How To Start Stamp Collecting - Part 1

If you had decided to remodel your home, one way to start would be the method employed by a friend of mine. He decided to enlarge his bedroom by extending it out over the porch. The month was February and, having decided, he promptly took a sledge hammer and knocked out the wall of the house. That, to say the least, was a positive method of getting the job underway. You may be just as drastic in starting your stamp collection. You may, if you be so inclined, go down to the nearest stamp dealer and buy a few thousand unassorted stamps, dump them on your dining-room table and go to work. After a few hours of frustration trying to put this mess into some semblance of order you will be ready for either of two alternatives! One, chuck the whole idea of building a stamp collection, or, two, call on some experienced help to explain just how it's done. The sensible thing to do is to plan your campaign first just as the experienced carpenter would plan how to proceed with the alteration my friend so eagerly jumped into.

To begin with, while stamps are necessary it is also necessary to know what you are going to do with them after you have acquired them. Hence, in addition to stamps you need something in which to place them - an album. Then you will need something with which to secure them in the album - stamp hinges. Next you will need something to help you identify the stamps so that you will know where in the album they should be placed - a stamp catalogue. And, you will need the tools for identification - a watermark detector and a perforation gauge. Lastly you will need the tool with which to handle your stamps - a pair of stamp tongs.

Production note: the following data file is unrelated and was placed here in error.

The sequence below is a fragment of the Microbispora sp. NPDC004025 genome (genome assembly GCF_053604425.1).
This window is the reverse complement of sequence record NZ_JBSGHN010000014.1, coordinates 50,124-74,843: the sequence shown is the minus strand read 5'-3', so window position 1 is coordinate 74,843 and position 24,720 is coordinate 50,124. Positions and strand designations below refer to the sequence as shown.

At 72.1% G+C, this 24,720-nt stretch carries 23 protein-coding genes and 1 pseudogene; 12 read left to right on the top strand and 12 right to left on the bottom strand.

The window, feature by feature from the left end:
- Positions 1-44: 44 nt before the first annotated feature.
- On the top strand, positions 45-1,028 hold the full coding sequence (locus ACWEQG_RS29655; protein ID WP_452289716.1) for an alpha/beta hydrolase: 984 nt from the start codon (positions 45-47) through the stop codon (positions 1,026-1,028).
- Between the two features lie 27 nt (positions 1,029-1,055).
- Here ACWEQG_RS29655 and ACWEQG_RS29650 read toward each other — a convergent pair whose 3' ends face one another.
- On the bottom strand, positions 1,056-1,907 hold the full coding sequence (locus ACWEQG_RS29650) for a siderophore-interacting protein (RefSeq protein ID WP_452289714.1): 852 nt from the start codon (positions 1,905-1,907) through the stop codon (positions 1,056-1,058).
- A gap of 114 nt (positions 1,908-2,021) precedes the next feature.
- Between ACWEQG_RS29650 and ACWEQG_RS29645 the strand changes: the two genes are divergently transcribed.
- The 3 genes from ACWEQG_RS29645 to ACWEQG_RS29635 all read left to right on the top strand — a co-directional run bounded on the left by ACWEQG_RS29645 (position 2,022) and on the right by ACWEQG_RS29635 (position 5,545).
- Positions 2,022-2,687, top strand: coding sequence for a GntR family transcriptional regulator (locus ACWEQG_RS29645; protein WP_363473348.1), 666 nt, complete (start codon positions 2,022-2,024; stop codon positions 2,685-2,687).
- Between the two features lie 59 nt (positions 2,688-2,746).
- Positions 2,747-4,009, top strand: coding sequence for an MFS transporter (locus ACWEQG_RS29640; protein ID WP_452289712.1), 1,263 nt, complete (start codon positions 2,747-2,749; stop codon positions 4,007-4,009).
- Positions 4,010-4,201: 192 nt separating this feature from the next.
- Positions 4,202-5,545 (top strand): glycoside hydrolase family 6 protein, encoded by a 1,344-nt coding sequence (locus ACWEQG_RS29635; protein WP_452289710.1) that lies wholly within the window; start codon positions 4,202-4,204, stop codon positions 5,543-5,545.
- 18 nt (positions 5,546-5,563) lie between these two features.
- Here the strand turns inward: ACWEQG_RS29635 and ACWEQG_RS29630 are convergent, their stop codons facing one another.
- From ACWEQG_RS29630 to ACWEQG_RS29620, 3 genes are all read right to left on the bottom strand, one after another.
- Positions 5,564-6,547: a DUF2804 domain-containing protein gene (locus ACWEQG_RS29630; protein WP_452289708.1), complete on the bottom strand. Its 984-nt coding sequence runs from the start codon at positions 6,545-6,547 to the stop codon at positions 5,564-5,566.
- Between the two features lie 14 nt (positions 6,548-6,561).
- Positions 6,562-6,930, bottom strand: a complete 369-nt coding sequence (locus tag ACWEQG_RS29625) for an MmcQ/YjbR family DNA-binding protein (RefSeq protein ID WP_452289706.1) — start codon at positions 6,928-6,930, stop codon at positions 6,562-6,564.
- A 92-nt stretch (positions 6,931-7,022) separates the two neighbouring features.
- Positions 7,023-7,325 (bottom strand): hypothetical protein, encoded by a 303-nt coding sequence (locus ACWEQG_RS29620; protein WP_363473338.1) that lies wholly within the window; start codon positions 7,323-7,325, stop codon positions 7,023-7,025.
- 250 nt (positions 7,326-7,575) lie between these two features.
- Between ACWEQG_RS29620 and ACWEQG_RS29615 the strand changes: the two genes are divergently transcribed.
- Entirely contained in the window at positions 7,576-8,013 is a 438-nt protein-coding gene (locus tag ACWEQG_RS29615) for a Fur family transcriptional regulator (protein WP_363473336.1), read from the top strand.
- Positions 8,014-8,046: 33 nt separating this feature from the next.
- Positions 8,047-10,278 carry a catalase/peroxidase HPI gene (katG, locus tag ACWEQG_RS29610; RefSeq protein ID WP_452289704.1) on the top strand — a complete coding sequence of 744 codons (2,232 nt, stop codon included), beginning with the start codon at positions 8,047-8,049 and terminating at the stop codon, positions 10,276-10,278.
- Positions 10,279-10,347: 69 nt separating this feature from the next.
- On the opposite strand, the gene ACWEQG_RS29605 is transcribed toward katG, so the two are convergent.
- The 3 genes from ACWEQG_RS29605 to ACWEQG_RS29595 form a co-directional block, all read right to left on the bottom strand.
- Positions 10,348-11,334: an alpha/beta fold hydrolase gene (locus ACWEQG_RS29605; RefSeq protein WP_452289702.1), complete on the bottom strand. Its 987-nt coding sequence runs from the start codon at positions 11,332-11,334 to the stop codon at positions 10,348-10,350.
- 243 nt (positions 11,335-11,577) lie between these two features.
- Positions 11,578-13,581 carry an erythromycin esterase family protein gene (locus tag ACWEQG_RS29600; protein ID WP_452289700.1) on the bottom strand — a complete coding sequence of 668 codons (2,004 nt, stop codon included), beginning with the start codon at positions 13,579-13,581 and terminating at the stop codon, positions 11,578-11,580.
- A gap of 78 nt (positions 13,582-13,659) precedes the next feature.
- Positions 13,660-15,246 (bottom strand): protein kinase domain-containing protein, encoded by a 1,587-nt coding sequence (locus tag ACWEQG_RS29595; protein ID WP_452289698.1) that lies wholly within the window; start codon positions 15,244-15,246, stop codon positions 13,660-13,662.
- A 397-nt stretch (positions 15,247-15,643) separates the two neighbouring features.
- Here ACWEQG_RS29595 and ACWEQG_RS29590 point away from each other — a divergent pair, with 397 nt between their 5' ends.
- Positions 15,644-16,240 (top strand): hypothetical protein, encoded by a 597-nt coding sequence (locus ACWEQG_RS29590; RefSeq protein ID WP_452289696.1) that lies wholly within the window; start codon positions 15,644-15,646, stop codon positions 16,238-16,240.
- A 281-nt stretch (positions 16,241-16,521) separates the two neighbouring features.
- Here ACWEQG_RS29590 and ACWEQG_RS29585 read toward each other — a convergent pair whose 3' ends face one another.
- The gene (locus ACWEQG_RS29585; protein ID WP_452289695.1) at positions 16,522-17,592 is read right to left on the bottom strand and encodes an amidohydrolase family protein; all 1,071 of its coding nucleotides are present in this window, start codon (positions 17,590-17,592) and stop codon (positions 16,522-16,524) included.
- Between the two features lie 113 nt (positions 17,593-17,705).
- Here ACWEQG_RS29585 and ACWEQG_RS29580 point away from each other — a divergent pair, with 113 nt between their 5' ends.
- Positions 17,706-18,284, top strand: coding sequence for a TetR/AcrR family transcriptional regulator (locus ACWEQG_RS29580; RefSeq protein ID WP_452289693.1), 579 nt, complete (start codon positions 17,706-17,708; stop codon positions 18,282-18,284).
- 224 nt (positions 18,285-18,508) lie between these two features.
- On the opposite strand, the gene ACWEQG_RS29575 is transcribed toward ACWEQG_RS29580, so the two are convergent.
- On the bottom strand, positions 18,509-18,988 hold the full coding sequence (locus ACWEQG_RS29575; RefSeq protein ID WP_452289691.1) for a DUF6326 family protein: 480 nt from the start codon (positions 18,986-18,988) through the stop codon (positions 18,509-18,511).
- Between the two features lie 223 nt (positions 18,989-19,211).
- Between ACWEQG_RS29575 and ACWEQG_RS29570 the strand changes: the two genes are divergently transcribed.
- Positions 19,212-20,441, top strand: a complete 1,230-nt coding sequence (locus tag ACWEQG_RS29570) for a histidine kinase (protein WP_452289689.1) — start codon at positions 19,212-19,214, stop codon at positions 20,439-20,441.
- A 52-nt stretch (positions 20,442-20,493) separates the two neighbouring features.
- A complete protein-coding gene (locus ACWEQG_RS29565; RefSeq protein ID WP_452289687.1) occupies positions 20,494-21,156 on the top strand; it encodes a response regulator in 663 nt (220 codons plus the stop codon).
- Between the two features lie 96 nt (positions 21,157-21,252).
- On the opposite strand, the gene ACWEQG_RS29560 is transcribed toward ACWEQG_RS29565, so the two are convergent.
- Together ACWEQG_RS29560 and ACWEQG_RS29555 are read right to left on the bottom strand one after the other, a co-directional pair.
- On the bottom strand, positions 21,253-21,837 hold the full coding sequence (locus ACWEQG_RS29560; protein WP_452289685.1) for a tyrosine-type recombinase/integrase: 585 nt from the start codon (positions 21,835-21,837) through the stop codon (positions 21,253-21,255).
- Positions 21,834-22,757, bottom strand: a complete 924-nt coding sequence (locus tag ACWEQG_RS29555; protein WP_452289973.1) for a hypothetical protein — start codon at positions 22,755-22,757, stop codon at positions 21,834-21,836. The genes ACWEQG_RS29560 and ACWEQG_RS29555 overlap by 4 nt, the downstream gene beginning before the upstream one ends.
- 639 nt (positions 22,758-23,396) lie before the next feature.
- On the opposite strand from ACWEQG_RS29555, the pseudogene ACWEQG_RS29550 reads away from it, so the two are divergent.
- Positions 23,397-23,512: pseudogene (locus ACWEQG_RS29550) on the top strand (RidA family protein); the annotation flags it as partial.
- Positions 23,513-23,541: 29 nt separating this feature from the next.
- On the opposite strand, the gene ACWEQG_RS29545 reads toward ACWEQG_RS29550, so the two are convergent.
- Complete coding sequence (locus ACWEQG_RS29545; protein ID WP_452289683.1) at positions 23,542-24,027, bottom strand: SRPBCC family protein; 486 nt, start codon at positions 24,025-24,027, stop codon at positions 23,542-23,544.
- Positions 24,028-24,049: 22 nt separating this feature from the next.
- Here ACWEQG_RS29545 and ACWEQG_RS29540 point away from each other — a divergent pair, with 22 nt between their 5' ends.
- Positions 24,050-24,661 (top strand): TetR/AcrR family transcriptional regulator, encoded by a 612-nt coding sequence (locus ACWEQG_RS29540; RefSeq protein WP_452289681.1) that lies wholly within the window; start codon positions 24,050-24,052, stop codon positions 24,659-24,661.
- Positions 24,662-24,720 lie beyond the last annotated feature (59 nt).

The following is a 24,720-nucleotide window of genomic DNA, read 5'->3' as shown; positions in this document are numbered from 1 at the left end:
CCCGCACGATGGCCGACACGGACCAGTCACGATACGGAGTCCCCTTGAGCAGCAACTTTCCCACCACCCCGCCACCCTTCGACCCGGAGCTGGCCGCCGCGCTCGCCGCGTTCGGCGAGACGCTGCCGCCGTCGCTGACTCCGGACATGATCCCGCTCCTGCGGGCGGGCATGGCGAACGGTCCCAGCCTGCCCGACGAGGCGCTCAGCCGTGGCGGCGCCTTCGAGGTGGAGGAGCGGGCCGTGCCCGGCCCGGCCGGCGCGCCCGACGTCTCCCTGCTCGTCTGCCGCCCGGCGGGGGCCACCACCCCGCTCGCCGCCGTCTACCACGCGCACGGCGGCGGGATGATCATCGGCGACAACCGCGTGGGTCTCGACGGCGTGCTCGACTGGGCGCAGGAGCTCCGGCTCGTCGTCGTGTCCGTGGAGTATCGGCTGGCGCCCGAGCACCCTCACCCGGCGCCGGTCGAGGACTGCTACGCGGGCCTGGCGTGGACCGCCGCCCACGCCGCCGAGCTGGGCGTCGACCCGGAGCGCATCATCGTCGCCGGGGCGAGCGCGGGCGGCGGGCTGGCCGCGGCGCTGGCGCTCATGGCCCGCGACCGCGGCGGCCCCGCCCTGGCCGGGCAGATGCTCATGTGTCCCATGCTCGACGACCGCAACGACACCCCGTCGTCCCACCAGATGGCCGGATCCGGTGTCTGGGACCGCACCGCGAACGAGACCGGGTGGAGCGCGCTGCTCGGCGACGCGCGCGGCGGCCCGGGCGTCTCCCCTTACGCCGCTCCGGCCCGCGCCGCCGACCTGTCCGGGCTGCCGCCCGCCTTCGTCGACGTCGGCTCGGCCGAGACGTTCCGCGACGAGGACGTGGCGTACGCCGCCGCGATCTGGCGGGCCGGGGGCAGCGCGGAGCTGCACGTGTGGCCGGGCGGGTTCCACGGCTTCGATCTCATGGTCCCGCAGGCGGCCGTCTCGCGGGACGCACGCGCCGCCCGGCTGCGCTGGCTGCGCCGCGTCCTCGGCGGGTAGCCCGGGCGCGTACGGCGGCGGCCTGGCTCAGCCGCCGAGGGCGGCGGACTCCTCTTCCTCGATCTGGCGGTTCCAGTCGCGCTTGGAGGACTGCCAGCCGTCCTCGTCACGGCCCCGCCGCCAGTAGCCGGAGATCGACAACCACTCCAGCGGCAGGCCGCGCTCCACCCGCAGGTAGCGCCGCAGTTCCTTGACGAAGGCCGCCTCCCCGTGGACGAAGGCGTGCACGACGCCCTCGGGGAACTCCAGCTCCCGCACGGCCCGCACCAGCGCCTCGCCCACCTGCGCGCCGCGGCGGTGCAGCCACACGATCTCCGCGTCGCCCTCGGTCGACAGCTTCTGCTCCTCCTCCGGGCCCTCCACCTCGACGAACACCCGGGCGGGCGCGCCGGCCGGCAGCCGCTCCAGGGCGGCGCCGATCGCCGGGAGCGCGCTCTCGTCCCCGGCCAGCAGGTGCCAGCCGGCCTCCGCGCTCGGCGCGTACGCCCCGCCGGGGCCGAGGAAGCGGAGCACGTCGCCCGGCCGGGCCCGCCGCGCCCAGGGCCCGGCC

Now that all may sound very complicated but, to go back to my friend who remodeled his house, just how far would he have been able to progress after his sledgehammer antics if he tried to proceed without the aid of a hammer, saw, carpenter's square, spirit level, plane, etc? In other words, no matter how you start, you must have the tools to finish the job. And you must know how to use those tools. This website will advise you how to select your philatelic tools and how to use them. Suppose you have some knowledge of collecting stamps. You have seen the collections of others or have even collected yourself to some extent. Now you wish to get into the act and build a "real" collection. Or, let us suppose that you know nothing whatever about collecting stamps but think that you would like to do so. In either case the procedure is the same.